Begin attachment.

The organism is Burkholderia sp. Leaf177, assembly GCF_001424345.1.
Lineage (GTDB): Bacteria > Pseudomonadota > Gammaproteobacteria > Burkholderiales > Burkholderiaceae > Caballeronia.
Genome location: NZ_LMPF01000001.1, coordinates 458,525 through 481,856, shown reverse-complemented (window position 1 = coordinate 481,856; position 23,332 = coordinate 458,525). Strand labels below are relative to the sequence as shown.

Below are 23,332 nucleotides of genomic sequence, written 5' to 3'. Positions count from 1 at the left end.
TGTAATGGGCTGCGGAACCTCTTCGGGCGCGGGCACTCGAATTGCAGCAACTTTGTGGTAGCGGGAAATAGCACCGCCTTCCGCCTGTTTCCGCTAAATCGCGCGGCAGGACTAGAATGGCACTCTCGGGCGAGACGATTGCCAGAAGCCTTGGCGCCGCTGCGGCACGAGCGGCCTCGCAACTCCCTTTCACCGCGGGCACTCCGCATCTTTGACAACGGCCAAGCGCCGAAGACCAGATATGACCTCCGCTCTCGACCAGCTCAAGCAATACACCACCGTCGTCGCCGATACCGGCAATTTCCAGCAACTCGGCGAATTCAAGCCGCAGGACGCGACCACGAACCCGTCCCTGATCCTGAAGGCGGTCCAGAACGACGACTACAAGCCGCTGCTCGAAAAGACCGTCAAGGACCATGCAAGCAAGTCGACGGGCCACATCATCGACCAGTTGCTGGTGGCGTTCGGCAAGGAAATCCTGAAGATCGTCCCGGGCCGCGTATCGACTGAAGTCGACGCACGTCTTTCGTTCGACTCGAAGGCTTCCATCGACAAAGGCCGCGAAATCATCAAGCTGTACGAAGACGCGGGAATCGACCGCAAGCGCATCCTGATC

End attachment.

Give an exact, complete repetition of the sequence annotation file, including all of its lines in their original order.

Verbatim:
The organism is Burkholderia sp. Leaf177, assembly GCF_001424345.1.
Lineage (GTDB): Bacteria > Pseudomonadota > Gammaproteobacteria > Burkholderiales > Burkholderiaceae > Caballeronia.
Genome location: NZ_LMPF01000001.1, coordinates 458,525 through 481,856, shown reverse-complemented (window position 1 = coordinate 481,856; position 23,332 = coordinate 458,525). Strand labels below are relative to the sequence as shown.

Below are 23,332 nucleotides of genomic sequence, written 5' to 3'. Positions count from 1 at the left end.
TGTAATGGGCTGCGGAACCTCTTCGGGCGCGGGCACTCGAATTGCAGCAACTTTGTGGTAGCGGGAAATAGCACCGCCTTCCGCCTGTTTCCGCTAAATCGCGCGGCAGGACTAGAATGGCACTCTCGGGCGAGACGATTGCCAGAAGCCTTGGCGCCGCTGCGGCACGAGCGGCCTCGCAACTCCCTTTCACCGCGGGCACTCCGCATCTTTGACAACGGCCAAGCGCCGAAGACCAGATATGACCTCCGCTCTCGACCAGCTCAAGCAATACACCACCGTCGTCGCCGATACCGGCAATTTCCAGCAACTCGGCGAATTCAAGCCGCAGGACGCGACCACGAACCCGTCCCTGATCCTGAAGGCGGTCCAGAACGACGACTACAAGCCGCTGCTCGAAAAGACCGTCAAGGACCATGCAAGCAAGTCGACGGGCCACATCATCGACCAGTTGCTGGTGGCGTTCGGCAAGGAAATCCTGAAGATCGTCCCGGGCCGCGTATCGACTGAAGTCGACGCACGTCTTTCGTTCGACTCGAAGGCTTCCATCGACAAAGGCCGCGAAATCATCAAGCTGTACGAAGACGCGGGAATCGACCGCAAGCGCATCCTGATC